The Lost Sheep (Matt 18:1-14)

When was the last time you lost something precious? I guess at one time or another we have all mislaid a set of keys, our glasses, our wallet – or an item of jewellery.

Whatever it was, when you did lose something valuable or precious – how did you feel? Anxious, frustrated, even angry or frightened? Losing something precious can have expensive consequences.

And so what do you do in those situations? I assume you stopped everything and looked high and low – in every room, under every cushion, no stone unturned. You’d retraced your steps, rack your brains and even recruit family members to help you find whatever you lost.

And when you do find something that’s been lost, how do you feel? Relief, I bet, plus joy – plus perhaps a bit of regret or resentment at the time you’ve spent searching for what was lost – but that’s life I suppose!

Verse 12 to 13 of our Gospel reading describe God’s response when he’s confronted with something that’s lost. Not an inanimate object, like a pair of glass, but something far more precious. A person – a real human being.

As we shall see, God’s first response is not anger or frustration, but searching and saving. And when he finds what he’s lost he doesn’t feel resentment, but true happiness!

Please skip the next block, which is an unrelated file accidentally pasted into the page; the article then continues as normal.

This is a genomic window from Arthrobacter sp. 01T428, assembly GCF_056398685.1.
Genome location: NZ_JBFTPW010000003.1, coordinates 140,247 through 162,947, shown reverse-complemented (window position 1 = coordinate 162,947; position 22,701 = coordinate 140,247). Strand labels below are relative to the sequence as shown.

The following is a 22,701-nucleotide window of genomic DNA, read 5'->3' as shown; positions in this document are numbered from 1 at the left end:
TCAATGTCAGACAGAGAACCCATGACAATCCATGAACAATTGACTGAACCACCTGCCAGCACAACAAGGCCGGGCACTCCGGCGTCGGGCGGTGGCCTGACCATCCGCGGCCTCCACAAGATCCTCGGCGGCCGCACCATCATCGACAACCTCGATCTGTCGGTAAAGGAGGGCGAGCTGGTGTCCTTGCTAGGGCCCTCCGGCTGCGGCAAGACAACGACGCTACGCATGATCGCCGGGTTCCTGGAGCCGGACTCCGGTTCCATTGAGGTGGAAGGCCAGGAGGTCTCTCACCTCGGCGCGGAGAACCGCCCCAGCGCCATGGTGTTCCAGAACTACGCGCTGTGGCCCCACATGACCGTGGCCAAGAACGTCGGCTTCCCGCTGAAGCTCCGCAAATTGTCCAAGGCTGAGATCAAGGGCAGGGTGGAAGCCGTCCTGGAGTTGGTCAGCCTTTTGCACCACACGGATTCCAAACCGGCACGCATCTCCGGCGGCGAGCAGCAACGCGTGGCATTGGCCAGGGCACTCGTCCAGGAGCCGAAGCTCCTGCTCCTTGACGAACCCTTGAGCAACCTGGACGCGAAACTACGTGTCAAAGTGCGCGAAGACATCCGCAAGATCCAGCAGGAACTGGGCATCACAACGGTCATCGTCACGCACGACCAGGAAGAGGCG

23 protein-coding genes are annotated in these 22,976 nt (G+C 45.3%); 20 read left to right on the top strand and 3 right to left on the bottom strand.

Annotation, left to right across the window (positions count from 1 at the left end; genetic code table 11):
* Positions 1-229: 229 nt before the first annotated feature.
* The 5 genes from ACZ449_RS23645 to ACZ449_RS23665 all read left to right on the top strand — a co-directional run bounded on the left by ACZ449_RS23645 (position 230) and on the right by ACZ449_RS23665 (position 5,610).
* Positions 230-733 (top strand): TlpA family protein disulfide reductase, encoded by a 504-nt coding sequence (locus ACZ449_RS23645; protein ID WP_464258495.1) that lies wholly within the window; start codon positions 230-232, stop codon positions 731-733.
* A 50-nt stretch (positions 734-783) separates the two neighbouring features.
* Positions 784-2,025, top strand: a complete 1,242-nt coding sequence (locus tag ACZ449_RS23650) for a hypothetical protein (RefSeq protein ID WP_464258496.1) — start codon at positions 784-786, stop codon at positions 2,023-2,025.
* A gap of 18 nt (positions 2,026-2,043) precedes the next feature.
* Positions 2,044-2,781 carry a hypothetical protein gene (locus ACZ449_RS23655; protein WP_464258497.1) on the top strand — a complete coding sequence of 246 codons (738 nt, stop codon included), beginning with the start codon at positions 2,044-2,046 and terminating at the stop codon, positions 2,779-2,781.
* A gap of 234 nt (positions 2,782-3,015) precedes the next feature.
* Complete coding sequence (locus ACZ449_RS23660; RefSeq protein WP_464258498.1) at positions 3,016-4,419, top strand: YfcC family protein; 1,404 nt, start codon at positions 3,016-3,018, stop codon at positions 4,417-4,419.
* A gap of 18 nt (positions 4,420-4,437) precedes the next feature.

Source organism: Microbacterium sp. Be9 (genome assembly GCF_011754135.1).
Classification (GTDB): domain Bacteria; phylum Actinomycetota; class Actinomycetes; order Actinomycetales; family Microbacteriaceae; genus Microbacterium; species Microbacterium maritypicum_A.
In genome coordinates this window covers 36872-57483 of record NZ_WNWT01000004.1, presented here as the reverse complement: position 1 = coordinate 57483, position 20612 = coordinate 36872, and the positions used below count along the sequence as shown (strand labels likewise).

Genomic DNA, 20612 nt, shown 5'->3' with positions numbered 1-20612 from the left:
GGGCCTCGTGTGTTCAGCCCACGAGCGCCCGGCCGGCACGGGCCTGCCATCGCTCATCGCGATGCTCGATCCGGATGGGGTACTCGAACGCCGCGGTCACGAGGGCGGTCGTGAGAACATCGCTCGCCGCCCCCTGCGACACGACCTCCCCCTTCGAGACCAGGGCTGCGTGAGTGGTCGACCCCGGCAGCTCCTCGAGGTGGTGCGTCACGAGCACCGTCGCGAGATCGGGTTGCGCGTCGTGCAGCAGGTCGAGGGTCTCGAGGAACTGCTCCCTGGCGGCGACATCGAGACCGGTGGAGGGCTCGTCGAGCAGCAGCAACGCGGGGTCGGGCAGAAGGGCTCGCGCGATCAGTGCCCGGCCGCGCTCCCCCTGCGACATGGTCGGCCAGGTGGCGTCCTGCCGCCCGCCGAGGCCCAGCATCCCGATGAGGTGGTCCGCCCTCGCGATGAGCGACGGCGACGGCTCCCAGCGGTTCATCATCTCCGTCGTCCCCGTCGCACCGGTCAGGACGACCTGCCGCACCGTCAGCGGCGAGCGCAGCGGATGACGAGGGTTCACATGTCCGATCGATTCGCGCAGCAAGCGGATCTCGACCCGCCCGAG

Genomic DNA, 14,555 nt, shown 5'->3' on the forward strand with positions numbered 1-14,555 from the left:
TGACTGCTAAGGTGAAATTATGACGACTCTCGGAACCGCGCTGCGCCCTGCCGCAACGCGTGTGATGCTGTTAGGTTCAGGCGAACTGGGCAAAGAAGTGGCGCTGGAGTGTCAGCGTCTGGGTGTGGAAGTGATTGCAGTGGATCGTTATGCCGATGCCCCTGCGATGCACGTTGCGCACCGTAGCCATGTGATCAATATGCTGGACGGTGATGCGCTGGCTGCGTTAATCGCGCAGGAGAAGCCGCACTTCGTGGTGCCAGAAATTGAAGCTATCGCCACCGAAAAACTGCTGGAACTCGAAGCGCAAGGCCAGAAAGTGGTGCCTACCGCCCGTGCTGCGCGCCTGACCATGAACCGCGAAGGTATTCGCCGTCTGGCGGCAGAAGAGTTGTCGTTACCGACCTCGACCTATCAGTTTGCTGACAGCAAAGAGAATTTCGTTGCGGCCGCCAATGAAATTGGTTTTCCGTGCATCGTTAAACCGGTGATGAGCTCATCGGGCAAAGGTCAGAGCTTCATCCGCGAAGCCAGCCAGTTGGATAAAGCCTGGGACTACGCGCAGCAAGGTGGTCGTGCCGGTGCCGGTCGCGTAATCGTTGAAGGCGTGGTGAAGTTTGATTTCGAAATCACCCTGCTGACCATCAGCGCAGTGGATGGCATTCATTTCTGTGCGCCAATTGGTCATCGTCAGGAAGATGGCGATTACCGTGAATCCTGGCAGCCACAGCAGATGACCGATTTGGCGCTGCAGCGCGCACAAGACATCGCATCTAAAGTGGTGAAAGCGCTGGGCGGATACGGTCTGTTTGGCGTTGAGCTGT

Jesus seeks and saves the lost (v.12-14)

Matthew’s version of the Parable of the Lost Sheep is short and sweet, so let me re-read it: “If a man owns a hundred sheep and one of them wanders away, will he not leave the ninety-nine on the hills and go to look for the one that wandered off? And if he finds it, truly I tell you he is happier about that one sheep than about the ninety-nine that did not wander off.”

Its worth taking a moment to think about sheep. Sheep are pretty stupid. They easily wander off, get themselves into trouble, and their physical appearance doesn’t exactly strike fear into the heart. I expect few of us would like to be thought of as a sheep – we’d much rather be thought of as wise old owls, strong lions or a soaring eagle.

But the truth is that the Bible consistently and clearly compares human beings to sheep. Human beings are prone to wander from God and do (frankly) stupid, sinful things. We are prone to get lost – to lose contact with our Creator and harm ourselves and other people by not living his way. That, says the Bible is our condition before we become Christians. Fallen human beings are sheep in need of a Saviour.

In contrast, what a wonderful shepherd is described in our parable! Think about how well he responds when his sheep wanders off:

• For a start, he takes the initiative – the shepherd goes out to seek the lost sheep, leaving the 99 behind. He doesn’t sit back and wait for it to find its own way home. He knows the sheep desperately needs a Saviour.

• And secondly, the Shepherd saves his sheep at some personal cost. He sacrifices his time and energy to find it and carry it home.

We should be in no doubt who this wonderful shepherd is meant to be. This Good Shepherd is the Lord Jesus.